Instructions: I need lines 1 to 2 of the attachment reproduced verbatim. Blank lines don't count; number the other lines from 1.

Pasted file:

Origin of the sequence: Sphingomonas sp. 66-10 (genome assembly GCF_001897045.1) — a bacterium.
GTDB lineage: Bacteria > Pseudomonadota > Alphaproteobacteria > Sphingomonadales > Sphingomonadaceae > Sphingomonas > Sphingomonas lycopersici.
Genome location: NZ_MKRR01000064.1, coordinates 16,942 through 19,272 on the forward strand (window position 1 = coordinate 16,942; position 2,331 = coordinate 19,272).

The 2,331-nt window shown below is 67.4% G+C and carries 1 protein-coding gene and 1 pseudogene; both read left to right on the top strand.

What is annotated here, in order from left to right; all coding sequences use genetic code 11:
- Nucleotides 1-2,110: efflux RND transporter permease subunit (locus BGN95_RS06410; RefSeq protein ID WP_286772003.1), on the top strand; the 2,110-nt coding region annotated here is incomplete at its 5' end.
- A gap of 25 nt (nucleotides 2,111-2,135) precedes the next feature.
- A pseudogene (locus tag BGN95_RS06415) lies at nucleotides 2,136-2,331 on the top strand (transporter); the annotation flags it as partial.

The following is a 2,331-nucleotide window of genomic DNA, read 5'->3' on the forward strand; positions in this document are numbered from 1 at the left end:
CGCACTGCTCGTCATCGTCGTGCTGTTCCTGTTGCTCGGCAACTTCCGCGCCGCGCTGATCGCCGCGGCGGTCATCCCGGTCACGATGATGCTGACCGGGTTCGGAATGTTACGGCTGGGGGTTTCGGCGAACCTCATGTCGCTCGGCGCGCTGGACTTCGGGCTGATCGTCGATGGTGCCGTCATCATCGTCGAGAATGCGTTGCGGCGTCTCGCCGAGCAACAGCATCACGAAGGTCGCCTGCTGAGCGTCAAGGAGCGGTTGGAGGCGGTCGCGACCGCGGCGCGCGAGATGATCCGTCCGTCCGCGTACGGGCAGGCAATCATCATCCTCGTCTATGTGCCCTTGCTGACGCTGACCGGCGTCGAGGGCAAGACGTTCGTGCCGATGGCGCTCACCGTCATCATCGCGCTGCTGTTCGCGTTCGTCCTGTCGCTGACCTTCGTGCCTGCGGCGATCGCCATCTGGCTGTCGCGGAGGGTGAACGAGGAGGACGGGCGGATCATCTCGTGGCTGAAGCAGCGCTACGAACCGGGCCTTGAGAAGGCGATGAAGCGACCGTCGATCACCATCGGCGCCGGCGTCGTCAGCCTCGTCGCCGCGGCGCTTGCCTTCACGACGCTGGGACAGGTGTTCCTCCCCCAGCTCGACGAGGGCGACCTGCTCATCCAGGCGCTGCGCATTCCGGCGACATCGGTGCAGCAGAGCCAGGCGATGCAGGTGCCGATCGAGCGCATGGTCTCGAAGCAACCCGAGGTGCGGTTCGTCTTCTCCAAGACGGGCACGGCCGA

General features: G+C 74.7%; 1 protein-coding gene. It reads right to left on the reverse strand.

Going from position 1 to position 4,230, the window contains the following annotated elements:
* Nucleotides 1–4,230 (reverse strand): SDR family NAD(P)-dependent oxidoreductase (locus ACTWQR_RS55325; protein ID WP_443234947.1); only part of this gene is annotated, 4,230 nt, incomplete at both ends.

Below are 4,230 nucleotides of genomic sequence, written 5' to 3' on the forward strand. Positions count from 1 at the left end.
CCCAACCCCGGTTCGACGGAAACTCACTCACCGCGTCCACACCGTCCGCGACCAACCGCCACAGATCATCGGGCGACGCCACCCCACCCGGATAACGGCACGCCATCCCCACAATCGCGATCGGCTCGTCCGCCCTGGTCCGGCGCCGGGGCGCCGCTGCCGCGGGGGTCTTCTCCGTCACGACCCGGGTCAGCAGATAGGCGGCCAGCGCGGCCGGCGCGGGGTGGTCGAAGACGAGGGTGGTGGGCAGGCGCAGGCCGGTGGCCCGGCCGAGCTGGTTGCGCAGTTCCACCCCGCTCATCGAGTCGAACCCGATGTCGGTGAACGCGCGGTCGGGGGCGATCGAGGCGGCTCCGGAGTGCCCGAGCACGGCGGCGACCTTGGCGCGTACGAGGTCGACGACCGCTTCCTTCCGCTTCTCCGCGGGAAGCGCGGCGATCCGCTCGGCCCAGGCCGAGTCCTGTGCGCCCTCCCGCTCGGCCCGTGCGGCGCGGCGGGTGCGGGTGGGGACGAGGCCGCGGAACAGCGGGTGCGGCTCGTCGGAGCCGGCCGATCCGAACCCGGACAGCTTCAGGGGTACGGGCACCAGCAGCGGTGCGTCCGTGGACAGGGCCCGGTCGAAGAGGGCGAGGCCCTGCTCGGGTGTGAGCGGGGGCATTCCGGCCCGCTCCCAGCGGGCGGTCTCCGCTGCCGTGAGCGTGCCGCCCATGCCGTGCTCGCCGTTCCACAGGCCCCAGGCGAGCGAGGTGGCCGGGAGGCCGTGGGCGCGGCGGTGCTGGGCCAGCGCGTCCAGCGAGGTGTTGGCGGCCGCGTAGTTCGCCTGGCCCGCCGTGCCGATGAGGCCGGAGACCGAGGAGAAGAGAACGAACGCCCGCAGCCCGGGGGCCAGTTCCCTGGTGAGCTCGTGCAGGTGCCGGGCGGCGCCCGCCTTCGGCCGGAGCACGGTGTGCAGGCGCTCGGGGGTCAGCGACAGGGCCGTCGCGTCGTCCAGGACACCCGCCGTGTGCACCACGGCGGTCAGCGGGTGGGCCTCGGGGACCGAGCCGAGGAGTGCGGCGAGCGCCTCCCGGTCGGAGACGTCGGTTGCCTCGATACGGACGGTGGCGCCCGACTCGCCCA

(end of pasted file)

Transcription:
Origin of the sequence: Sphingomonas sp. 66-10 (genome assembly GCF_001897045.1) — a bacterium.
GTDB lineage: Bacteria > Pseudomonadota > Alphaproteobacteria > Sphingomonadales > Sphingomonadaceae > Sphingomonas > Sphingomonas lycopersici.